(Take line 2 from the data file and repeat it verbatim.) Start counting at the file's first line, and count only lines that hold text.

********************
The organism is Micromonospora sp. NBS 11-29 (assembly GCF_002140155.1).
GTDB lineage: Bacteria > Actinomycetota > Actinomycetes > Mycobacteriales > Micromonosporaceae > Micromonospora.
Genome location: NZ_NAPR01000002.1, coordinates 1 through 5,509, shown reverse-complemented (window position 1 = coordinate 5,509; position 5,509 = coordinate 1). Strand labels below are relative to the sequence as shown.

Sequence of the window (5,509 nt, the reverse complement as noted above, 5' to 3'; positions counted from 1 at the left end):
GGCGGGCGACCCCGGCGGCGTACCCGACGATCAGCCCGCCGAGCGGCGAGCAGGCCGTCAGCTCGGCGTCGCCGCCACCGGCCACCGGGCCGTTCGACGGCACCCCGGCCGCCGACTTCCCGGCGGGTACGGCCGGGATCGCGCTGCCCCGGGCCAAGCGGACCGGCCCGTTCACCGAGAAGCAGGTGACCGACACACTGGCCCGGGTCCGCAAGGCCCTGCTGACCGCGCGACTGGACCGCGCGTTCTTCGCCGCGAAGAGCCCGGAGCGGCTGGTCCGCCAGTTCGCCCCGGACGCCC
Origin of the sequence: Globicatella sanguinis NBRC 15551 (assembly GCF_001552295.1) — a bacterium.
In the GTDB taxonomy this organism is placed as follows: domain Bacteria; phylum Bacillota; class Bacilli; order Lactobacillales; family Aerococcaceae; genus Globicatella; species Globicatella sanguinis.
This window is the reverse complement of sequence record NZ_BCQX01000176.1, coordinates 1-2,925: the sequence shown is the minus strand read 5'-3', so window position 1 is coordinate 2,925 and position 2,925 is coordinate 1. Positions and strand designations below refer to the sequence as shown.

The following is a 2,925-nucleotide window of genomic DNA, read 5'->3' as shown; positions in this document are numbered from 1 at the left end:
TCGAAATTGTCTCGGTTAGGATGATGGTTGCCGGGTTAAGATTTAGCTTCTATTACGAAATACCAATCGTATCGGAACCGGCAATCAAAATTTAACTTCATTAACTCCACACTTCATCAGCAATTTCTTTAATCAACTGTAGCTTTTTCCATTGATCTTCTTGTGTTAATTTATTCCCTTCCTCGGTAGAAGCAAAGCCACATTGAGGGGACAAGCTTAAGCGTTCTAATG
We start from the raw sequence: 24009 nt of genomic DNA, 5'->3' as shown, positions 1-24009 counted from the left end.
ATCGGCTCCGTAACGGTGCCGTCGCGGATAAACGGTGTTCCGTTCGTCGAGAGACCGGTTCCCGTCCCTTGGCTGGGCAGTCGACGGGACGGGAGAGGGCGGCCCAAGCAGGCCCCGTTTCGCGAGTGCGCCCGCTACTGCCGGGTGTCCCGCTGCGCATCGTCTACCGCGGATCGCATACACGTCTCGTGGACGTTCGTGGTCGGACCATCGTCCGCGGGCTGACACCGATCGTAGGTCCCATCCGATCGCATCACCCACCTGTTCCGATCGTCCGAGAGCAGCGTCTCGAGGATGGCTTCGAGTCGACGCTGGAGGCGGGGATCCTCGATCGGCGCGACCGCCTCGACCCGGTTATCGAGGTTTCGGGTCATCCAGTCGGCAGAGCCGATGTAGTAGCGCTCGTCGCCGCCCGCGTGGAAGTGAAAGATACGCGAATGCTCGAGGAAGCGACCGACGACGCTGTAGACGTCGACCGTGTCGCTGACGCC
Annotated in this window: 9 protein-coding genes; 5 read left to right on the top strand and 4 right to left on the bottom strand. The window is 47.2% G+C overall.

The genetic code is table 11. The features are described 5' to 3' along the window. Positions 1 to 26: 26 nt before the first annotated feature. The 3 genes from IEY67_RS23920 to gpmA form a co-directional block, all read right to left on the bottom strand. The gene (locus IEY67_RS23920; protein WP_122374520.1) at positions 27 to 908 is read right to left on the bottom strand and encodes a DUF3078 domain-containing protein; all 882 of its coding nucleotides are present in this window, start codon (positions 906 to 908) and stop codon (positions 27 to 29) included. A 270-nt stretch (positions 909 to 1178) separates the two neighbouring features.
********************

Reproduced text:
GTDB lineage: Bacteria > Actinomycetota > Actinomycetes > Mycobacteriales > Micromonosporaceae > Micromonospora.